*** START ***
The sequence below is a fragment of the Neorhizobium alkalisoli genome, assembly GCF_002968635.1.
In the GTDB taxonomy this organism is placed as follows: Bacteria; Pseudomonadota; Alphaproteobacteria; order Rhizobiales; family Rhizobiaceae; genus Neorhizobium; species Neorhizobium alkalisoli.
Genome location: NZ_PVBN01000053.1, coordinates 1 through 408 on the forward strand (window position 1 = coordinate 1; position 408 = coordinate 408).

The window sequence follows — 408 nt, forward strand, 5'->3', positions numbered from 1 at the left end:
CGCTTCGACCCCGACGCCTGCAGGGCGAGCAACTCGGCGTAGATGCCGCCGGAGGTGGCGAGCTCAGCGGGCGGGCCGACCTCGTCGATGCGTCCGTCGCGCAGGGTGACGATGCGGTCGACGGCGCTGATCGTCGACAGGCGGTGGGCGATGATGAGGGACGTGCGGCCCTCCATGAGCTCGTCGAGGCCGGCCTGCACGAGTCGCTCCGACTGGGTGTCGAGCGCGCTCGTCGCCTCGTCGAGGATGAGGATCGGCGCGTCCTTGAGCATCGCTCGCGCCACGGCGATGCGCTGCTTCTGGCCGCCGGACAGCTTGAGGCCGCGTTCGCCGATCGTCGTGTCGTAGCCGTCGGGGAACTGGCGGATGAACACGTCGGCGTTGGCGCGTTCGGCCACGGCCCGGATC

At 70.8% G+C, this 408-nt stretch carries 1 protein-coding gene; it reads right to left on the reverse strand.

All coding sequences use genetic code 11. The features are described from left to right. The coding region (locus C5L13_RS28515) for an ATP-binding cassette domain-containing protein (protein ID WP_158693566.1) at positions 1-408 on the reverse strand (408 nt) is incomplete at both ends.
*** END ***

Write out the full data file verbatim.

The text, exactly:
The sequence below is a fragment of the Neorhizobium alkalisoli genome, assembly GCF_002968635.1.
In the GTDB taxonomy this organism is placed as follows: Bacteria; Pseudomonadota; Alphaproteobacteria; order Rhizobiales; family Rhizobiaceae; genus Neorhizobium; species Neorhizobium alkalisoli.
Genome location: NZ_PVBN01000053.1, coordinates 1 through 408 on the forward strand (window position 1 = coordinate 1; position 408 = coordinate 408).

The window sequence follows — 408 nt, forward strand, 5'->3', positions numbered from 1 at the left end:
CGCTTCGACCCCGACGCCTGCAGGGCGAGCAACTCGGCGTAGATGCCGCCGGAGGTGGCGAGCTCAGCGGGCGGGCCGACCTCGTCGATGCGTCCGTCGCGCAGGGTGACGATGCGGTCGACGGCGCTGATCGTCGACAGGCGGTGGGCGATGATGAGGGACGTGCGGCCCTCCATGAGCTCGTCGAGGCCGGCCTGCACGAGTCGCTCCGACTGGGTGTCGAGCGCGCTCGTCGCCTCGTCGAGGATGAGGATCGGCGCGTCCTTGAGCATCGCTCGCGCCACGGCGATGCGCTGCTTCTGGCCGCCGGACAGCTTGAGGCCGCGTTCGCCGATCGTCGTGTCGTAGCCGTCGGGGAACTGGCGGATGAACACGTCGGCGTTGGCGCGTTCGGCCACGGCCCGGATC

At 70.8% G+C, this 408-nt stretch carries 1 protein-coding gene; it reads right to left on the reverse strand.

All coding sequences use genetic code 11. The features are described from left to right. The coding region (locus C5L13_RS28515) for an ATP-binding cassette domain-containing protein (protein ID WP_158693566.1) at positions 1-408 on the reverse strand (408 nt) is incomplete at both ends.